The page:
Time has come for all of us to ask ourselves how serious or keen we have been as a nation in learning from experience, past mistakes in particular.
We may be tempted into castigating the government over perceived laxity we elect to cite as the cause of the problems we face, while it might often be that the rest of us are equally at fault and ought to take a whipping.
Surface, marine and other traffic accidents are a case in point in that it is usually after tragedy strikes that society is swings into action when, in fact, by the milk is already spilt and the most we can do is mourn the dead, treat the wounded, console the bereaved and soon after resume a semblance of normal life.
We might decide to put up roadblocks at “confirmed” black spots, fine or jail motorists notorious for causing crashes, etc., etc., but again it is often business as usual only days later.
The more grisly the accidents, mainly in terms of the magnitude of loss of life and limb and the frequency of the incidents, most often the fury with which law-enforcement agents, politicians and the larger public react.
This has always been the sad trend – following the mid-1990s tragic sinking of MV Bukoba in Lake Victoria in which over 1,000 people are understood to have died and right through this Wednesday’s sinking of a ferry boat near Zanzibar with over 250 people on board.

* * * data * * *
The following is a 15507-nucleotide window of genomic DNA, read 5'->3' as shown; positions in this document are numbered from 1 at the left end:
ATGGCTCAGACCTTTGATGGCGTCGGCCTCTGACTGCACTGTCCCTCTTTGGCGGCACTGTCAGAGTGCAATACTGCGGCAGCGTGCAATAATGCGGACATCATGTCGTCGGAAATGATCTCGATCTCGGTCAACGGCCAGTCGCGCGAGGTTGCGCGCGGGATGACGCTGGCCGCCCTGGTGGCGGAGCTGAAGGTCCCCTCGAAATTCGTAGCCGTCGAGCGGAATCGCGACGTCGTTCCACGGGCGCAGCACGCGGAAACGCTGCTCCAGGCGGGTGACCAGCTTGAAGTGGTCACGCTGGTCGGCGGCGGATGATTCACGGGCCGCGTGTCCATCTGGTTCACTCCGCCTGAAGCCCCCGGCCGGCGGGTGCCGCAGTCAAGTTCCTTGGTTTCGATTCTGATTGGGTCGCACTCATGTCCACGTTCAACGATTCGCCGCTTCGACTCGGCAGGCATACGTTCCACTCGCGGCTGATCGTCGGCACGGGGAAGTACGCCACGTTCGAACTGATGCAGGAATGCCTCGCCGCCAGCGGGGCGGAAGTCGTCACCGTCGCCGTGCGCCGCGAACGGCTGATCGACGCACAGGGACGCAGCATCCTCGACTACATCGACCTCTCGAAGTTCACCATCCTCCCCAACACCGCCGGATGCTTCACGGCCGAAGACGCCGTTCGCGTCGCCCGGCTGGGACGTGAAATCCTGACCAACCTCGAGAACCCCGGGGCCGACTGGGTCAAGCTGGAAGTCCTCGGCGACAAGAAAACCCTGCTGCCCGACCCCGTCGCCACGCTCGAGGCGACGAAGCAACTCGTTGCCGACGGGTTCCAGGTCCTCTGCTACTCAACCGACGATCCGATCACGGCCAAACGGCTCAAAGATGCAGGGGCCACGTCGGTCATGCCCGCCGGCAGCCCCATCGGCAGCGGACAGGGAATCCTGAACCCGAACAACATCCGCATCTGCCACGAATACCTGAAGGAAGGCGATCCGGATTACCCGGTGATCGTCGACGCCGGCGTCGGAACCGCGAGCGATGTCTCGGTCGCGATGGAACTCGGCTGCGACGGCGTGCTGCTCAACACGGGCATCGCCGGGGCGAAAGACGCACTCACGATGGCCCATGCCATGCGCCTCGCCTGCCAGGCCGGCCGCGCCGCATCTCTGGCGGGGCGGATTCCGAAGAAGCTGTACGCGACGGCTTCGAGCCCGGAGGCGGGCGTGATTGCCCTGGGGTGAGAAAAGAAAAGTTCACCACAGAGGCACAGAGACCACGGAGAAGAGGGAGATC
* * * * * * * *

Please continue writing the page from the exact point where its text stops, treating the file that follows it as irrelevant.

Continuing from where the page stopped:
Questions have been raised about the level of our disaster preparedness, particularly in terms of having an adequate number of experts able to mount timely and reasonably successful search and rescue operations instead of having to rely on personnel from as far away as South Africa as happened after the MV Bukoba tragedy.
On most previously such occasions, the most our people have done is to swiftly assemble but thereafter helplessly look on as things turn from bad to worse, the major reason being lack of the requisite expertise and equipment.
To their credit, marine police and military corps have often chipped in by joining hands with handfuls of local drivers volunteering to beef up search and rescue missions but really not to much effect – and not because they lacked patriotism or were insensitive to the suffering of other people.
Considering all this, is it not high time we put in place better modalities of managing or actually averting traffic accidents as the nature of most of them has kept recurring and is therefore nothing new?
Wouldn’t it make a huge difference even going out of the ordinary by effecting budgetary allocations alongside taking other measures deemed necessary in substantially enhancing the capacity and efficiency of public agencies such as the Surface and Marine Transport Regulatory Authority (Sumatra) and search and rescue teams?
For example, sources suggest that the boat at the centre of Wednesday’s tragedy was hardly seaworthy.
As we await experts’ findings on this particular incident, we expect the government to do all in its power to further empower search and rescue brigades while also satisfying itself that the traffic crashes we keep witnessing are indeed accidents and not otherwise.